When President Clinton signed the Digital Millenium Copyright Act (DMCA) into law in 1998, its goal was to ready copyright law for the digital age.
The law introduced safe harbors for Internet services (DMCA Section 512), meaning that they can’t be held liable for their pirating users as long as they properly process takedown notices and deal with repeat infringers.
Today the four-letter acronym is known around the world and the United States appears keen to export it in future trade agreements. Most recently, a DMCA-style provision was added to the United States-Mexico-Canada Agreement (USMCA), which covers a wide variety of trade issues including copyright-related topics.
While this would have been welcomed by rightsholders twenty years ago, the situation looks quite different today. The music industry, in particular, believes that the DMCA is obsolete, dysfunctional, and even harmful. For these reasons, major industry groups would like to see it replaced with something ‘better.’
When the first draft of the USMCA was published, the RIAA made this clear in no uncertain terms. “Modern trade treaties should advance the policy priority of encouraging more accountability on public platforms, not less,” RIAA President Mitch Glazier said.
The issue was crucial enough to be specifically mentioned in the RIAA’s lobbying disclosures at the U.S. House and Senate. This may have had an effect, as this week the concerns were picked up by the House Judiciary Committee.
In a letter to the U.S. Trade Representative (USTR), the Judiciary Committee points out that Section 512 of the DMCA is widely debated and that “some” have called on Congress to update it.
The Committee notes that the U.S. Government conducted an in-depth review over the past years of which the results are expected soon. This may in part be impacted by the European Union’s new Copyright Directive which hints at potential upload filters and increases in liability for online service providers.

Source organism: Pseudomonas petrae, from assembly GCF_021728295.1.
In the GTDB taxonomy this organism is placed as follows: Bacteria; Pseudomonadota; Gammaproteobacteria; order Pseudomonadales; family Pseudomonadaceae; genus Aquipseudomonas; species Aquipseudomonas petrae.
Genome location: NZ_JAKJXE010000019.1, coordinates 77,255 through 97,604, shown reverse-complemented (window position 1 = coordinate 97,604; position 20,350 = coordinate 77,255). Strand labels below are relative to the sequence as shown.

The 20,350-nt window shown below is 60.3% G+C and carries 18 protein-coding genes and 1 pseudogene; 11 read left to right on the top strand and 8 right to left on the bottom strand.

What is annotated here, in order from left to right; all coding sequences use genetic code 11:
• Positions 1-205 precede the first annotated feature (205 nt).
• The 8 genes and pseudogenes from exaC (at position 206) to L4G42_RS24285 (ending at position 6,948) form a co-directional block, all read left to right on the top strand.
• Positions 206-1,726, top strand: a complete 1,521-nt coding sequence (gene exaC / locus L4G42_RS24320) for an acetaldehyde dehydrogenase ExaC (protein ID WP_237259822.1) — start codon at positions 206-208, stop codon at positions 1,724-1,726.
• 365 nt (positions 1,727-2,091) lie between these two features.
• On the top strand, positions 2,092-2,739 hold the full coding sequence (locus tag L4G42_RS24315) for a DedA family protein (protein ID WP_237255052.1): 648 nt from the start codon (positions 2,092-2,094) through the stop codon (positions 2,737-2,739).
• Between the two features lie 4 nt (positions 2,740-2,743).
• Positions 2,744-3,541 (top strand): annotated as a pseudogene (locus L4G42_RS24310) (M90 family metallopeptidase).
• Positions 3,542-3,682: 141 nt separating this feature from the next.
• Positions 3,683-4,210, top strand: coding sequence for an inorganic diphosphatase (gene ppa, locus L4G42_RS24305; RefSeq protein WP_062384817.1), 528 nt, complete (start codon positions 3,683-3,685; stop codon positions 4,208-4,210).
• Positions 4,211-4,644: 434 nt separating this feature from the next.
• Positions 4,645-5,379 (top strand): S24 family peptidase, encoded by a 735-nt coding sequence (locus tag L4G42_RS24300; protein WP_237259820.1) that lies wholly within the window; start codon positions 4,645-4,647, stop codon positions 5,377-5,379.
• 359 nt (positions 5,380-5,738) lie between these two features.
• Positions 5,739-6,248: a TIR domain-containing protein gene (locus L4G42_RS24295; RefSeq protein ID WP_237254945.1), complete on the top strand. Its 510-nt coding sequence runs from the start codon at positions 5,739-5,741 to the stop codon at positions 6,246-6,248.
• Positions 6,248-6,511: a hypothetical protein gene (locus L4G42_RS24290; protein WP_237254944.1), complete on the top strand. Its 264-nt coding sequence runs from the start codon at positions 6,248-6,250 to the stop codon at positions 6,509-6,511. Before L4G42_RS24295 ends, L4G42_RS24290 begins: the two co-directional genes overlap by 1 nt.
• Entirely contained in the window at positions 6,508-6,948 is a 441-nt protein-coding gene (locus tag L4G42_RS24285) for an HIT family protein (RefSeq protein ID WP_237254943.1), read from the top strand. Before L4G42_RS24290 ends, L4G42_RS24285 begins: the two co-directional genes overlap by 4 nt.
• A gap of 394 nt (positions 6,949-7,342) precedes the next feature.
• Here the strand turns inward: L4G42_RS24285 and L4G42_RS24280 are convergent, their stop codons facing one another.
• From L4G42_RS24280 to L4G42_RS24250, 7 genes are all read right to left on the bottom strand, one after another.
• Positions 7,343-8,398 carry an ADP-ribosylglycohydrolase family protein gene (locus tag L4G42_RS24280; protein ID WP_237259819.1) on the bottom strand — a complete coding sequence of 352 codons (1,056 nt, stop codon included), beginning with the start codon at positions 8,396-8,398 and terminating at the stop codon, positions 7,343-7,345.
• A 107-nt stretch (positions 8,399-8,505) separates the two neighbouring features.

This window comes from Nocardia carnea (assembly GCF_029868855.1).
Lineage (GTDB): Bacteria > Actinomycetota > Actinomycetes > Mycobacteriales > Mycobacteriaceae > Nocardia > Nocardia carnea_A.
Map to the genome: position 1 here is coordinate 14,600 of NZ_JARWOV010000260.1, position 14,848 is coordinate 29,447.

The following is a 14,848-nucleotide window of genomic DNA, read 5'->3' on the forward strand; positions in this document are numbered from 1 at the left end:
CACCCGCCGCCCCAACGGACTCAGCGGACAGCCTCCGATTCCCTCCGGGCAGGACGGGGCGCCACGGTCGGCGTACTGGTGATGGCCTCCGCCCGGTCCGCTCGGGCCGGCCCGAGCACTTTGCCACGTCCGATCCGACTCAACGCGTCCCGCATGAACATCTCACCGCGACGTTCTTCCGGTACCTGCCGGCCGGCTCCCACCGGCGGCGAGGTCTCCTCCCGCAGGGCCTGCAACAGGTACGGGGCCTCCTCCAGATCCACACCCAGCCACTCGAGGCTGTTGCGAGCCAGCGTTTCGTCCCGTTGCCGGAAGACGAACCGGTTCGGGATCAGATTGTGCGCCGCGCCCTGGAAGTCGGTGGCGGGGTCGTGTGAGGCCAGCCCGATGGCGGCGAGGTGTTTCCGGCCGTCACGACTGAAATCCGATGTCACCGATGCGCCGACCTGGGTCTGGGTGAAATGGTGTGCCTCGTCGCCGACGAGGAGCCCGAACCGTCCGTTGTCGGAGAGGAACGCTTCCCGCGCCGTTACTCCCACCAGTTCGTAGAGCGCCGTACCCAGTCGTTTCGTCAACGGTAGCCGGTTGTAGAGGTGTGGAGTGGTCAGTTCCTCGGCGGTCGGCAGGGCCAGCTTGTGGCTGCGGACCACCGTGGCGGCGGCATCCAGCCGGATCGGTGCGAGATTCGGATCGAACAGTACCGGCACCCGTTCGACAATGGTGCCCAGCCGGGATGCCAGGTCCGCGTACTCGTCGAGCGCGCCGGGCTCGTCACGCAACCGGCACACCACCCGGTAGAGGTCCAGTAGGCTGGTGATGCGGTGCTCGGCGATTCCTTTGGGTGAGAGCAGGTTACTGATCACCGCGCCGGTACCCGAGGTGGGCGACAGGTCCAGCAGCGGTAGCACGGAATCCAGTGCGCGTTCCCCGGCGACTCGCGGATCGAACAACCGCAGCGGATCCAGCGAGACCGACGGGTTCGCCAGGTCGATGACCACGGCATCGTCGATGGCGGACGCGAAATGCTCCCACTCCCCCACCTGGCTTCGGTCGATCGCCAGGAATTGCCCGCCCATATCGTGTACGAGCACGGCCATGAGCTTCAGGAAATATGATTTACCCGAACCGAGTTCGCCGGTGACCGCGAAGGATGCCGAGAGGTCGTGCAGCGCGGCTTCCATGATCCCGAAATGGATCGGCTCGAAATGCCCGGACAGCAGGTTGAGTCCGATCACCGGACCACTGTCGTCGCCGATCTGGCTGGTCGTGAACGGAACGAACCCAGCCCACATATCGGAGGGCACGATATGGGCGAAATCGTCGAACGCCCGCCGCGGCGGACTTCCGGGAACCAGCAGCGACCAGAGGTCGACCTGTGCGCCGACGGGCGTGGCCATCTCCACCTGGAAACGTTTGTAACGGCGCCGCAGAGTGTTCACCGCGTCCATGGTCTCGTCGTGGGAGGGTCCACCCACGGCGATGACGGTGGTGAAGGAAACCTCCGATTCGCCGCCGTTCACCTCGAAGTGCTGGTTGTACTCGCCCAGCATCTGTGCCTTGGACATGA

“The U.S. Copyright Office is expected to produce a report on Section 512 around the end of this year, the result of a multi-year process that started in 2015. Moreover, the European Union has recently issued a copyright directive that includes reforms to its analogous safe harbor for online platforms, which may have an impact on the U.S. domestic policy debate,” the letter reads.
The Judiciary Committee doesn’t take a position in this debate but it stresses that adding the widely contested safe harbor language to the USMCA and other trade agreements, would not be wise at this point.
“[W]e find it problematic for the United States to export language mirroring this provision while such serious policy discussions are ongoing,” the letter, signed by House Judiciary Committee Chairman Jerrold Nadler and Ranking Member Doug Collins reads.
“For that reason, we do not believe a provision requiring parties to adopt a Section 512-style safe harbor system of the type mandated by Article 20.89 should continue to be included in future trade agreements,” the letter adds.
The Committee urges the USTR to take the matter seriously and consider the possible changes that are coming. This largely reflects the position of several major copyright industry groups, including the RIAA.
If the language is indeed removed or changed it will be a major setback for Internet services and various digital rights groups. This includes the Re:Create Coalition, which welcomed the inclusion of these protections last year.
A copy of the letter sent by the House of Representatives Committee on the Judiciary to the USTR is available here (pdf).